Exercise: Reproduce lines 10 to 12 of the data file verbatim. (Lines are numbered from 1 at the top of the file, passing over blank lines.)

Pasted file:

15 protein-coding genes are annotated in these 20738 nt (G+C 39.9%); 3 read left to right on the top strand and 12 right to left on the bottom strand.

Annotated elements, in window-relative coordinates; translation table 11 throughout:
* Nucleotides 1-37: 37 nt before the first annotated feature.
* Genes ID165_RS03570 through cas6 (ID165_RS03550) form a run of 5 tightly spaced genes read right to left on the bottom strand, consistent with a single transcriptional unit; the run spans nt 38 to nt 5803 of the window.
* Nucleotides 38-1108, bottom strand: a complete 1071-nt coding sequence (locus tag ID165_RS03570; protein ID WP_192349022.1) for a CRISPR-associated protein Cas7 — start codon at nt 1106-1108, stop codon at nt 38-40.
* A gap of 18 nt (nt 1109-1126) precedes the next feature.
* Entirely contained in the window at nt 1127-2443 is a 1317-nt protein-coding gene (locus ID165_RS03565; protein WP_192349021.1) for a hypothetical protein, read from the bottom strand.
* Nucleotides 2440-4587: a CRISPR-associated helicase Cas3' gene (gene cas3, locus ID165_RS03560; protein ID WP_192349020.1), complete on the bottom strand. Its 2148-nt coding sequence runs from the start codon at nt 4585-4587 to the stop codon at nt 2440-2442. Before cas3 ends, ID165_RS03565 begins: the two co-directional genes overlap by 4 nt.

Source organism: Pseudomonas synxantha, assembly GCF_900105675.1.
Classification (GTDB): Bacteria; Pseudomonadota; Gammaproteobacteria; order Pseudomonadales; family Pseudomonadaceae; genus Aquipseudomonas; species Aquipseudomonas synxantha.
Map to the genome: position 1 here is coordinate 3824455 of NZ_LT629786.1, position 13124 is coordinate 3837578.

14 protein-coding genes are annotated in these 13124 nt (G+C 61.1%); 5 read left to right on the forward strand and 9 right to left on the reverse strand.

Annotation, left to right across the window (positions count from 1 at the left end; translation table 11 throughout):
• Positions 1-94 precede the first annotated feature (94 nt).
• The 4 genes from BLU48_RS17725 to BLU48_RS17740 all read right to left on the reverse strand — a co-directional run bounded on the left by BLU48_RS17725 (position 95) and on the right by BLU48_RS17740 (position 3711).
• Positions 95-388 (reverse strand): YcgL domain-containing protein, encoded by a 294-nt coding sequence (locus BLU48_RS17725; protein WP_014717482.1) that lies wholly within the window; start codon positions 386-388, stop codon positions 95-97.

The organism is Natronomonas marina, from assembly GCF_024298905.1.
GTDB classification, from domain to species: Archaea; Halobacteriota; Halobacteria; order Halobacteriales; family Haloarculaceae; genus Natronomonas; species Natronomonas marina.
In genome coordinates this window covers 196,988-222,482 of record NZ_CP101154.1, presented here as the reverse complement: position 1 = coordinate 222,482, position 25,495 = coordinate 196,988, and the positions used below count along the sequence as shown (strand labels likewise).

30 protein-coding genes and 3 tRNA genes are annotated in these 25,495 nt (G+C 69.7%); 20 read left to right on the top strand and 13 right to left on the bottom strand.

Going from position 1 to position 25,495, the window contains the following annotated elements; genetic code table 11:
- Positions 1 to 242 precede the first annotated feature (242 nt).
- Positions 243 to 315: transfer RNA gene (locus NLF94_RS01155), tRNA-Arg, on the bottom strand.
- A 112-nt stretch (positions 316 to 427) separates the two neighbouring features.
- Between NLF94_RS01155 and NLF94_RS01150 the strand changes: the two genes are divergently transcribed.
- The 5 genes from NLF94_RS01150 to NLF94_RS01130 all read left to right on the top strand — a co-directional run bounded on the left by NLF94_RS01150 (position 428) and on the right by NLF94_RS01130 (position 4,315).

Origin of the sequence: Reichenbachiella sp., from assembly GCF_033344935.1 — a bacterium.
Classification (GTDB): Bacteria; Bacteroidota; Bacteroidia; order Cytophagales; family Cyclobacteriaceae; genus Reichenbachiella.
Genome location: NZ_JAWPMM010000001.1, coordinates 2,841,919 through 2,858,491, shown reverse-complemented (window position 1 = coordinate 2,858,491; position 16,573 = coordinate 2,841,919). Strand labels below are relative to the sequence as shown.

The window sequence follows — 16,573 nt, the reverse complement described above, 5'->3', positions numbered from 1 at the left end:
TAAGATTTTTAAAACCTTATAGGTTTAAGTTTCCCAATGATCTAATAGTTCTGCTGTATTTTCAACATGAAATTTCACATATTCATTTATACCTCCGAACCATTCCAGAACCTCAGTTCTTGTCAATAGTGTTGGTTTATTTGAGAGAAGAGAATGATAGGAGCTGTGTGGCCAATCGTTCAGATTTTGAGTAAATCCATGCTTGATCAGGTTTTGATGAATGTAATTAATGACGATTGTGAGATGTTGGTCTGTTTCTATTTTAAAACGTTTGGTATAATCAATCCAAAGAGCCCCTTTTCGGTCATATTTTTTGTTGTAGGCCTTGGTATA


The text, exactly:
Classification (GTDB): Bacteria; Pseudomonadota; Gammaproteobacteria; order Pseudomonadales; family Pseudomonadaceae; genus Aquipseudomonas; species Aquipseudomonas synxantha.
Map to the genome: position 1 here is coordinate 3824455 of NZ_LT629786.1, position 13124 is coordinate 3837578.

14 protein-coding genes are annotated in these 13124 nt (G+C 61.1%); 5 read left to right on the forward strand and 9 right to left on the reverse strand.